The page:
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Pioneering video art

Electromorphologies at Valletta Contemporary

Since the latter half of the 20th century, the moving image has perhaps unavoidably become a pivotal conveyor of creative expression in contemporary art, predominantly due to artists’ reaction to present times, and also more importantly, due to their engagement with the same tools and technologies that were used by the media, particularly that of film and television.

Why Do Things Get in a Muddle (Come on Petunia) by Gary Hill (1984).Why Do Things Get in a Muddle (Come on Petunia) by Gary Hill (1984).

Such phenomena impacted in no small way the dynamic between art and its audience, shifting it from its traditional role of exclusivity, to one that is more kneaded within the fabric of popular culture and closer to the realities experienced by the artists of the time.

 The increasingly available technologies of film and video gave artists greater possibility of experimentation and expression, making it possible to shed traditional ties to studio practice and venture into a more innovative and diverse activity.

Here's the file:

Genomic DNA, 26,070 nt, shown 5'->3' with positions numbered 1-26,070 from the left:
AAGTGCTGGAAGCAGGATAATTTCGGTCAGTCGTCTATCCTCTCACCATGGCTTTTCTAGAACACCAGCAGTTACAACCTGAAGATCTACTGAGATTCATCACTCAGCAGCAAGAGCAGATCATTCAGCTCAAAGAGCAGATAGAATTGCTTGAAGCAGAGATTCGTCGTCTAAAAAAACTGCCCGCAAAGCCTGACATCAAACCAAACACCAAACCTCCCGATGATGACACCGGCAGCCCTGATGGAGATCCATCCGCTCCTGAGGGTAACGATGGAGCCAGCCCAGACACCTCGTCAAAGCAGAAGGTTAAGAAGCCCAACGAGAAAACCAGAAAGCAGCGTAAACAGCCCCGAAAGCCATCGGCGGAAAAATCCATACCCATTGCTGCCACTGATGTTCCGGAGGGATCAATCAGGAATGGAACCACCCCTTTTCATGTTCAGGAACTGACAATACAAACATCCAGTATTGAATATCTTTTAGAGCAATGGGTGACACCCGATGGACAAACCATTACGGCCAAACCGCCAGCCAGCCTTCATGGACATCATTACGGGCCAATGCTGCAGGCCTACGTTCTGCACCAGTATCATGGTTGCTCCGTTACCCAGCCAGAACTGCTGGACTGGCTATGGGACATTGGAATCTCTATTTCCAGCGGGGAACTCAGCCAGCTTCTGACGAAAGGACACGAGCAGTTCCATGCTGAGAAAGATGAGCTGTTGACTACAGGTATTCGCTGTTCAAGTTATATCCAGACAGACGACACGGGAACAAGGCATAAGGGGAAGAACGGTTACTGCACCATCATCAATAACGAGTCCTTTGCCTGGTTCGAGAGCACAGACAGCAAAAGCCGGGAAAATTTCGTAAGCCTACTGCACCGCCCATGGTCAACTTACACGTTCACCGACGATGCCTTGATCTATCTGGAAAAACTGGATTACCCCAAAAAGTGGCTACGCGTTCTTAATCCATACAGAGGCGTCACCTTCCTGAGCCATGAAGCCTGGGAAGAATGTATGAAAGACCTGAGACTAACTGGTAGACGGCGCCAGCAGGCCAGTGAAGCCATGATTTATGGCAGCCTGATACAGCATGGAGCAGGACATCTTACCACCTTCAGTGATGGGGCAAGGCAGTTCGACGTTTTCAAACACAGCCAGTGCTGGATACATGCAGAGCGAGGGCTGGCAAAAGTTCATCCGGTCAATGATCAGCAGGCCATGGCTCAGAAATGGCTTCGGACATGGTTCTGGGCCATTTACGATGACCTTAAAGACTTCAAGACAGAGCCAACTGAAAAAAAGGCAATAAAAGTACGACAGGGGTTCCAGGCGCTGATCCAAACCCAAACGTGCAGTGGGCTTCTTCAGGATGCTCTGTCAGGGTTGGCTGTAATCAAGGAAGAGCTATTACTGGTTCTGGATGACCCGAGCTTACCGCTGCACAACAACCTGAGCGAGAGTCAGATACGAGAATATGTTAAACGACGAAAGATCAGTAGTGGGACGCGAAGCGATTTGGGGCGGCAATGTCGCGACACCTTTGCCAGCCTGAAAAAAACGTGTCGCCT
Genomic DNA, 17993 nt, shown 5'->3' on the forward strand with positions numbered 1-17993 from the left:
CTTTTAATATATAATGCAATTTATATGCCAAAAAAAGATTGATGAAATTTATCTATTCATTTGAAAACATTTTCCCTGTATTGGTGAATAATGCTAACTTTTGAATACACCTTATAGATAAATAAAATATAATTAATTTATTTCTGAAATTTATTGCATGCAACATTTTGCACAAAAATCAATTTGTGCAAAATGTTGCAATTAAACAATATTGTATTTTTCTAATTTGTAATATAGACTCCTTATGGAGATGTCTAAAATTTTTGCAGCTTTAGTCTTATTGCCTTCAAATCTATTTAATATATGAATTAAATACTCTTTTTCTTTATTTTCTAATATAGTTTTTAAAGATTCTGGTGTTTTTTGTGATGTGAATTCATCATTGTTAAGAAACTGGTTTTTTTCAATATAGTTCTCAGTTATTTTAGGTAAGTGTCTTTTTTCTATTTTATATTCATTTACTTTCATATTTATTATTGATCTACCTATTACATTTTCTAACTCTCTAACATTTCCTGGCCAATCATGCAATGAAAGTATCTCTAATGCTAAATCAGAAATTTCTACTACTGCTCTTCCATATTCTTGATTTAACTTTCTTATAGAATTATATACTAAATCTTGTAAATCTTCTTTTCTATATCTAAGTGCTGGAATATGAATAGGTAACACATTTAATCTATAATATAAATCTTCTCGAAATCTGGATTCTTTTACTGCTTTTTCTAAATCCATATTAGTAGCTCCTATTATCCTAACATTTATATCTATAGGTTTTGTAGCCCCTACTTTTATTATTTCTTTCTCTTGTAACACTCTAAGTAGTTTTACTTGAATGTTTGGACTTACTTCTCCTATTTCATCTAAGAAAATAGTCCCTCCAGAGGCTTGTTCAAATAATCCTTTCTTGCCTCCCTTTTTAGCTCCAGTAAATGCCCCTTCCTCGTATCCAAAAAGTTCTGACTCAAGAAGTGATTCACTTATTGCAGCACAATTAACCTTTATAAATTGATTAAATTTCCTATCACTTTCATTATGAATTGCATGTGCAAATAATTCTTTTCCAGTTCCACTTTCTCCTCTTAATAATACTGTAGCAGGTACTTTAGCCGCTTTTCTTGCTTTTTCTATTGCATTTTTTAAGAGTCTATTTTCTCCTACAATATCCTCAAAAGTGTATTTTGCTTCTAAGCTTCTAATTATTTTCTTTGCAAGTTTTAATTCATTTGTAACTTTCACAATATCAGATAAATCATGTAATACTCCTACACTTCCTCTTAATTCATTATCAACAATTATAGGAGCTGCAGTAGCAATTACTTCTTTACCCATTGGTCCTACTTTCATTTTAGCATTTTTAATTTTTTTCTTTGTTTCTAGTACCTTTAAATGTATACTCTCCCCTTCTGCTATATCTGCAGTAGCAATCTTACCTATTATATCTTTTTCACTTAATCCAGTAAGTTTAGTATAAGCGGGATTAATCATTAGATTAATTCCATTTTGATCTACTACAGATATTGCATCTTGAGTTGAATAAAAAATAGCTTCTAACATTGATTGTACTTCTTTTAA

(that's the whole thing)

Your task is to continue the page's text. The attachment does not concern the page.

Embracing and integrating foundational practices which were previously only experienced within the domain of film, such as time and narrative, the incorporation the language of cinema with that of visual art emerged.

Electromorphologies, an exhibition at Valletta Contemporary in Valletta, brings together some of the earliest exponents of the moving image in contemporary art and presents works that precedes video art’s dispertion within the mainstream of the museum and gallery convention in the 1990s.

There's So Much I Want to Say by Mona Hatoum (1983).There's So Much I Want to Say by Mona Hatoum (1983).

The exhibition focuses on two areas of artistic concern and hand-picks key works that manifest artists’ engagement with the many layers of language, particularly those of a conceptual and linguistic nature, also including works that propose audio-visuality’s aesthetic as a new language of creative expression. 

Artists taking part are Peter Campus, David Hall, Mona Hatoum, Gary Hill, Joan Jonas, Bruce Nauman, Paul Sharits, Steina and Woody Vasulka and Bill Viola.

Electromorphologies, being curated by Vince Briffa, is at Valletta Contemporary, East Street, Valletta, until September 28. Opening hours: Tuesday to Friday  from 10.30am to 7pm; Monday, Saturday and Sunday closed.

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